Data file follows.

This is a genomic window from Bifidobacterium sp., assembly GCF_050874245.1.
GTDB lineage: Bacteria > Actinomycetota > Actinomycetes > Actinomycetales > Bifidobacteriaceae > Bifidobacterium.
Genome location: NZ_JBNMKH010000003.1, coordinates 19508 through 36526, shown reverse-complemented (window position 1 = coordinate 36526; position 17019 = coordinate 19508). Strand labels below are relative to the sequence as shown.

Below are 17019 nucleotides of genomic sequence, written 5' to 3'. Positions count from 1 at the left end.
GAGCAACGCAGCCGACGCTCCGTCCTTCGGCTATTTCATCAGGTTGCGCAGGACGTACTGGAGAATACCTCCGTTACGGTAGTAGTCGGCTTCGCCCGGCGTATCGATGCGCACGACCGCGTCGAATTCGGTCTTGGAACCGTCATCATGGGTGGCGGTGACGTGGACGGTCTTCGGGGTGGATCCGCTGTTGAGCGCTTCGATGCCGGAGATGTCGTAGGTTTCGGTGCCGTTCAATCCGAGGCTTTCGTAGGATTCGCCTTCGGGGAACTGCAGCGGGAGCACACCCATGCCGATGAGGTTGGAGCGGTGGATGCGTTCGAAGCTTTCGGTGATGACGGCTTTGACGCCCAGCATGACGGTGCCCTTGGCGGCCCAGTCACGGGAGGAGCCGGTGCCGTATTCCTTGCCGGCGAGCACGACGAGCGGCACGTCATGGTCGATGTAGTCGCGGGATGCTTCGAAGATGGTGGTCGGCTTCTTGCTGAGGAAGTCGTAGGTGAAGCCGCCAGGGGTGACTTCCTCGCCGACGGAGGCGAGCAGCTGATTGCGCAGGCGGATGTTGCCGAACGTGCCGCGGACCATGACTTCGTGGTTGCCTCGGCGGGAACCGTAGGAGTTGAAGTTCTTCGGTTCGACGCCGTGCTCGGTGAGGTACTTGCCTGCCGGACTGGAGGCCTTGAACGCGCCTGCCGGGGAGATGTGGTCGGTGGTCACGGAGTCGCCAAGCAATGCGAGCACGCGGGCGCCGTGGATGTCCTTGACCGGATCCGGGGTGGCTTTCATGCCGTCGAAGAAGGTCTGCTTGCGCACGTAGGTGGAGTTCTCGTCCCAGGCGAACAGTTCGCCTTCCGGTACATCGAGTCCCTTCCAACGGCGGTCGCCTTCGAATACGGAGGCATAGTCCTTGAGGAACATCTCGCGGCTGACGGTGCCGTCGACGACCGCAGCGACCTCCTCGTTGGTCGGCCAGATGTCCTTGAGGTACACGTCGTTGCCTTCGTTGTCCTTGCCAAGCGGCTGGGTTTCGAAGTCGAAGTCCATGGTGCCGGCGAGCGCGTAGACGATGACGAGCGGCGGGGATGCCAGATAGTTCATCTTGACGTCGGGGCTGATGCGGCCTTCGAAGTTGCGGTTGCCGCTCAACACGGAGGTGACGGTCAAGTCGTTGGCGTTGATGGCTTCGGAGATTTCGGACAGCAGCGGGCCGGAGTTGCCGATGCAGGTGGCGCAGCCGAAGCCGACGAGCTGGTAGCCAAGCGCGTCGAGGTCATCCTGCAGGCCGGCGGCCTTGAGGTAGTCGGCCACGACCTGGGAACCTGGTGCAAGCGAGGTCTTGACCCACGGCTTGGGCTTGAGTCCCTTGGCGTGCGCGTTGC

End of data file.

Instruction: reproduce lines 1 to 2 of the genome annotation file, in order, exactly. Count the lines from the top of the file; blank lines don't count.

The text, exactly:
This is a genomic window from Bifidobacterium sp., assembly GCF_050874245.1.
GTDB lineage: Bacteria > Actinomycetota > Actinomycetes > Actinomycetales > Bifidobacteriaceae > Bifidobacterium.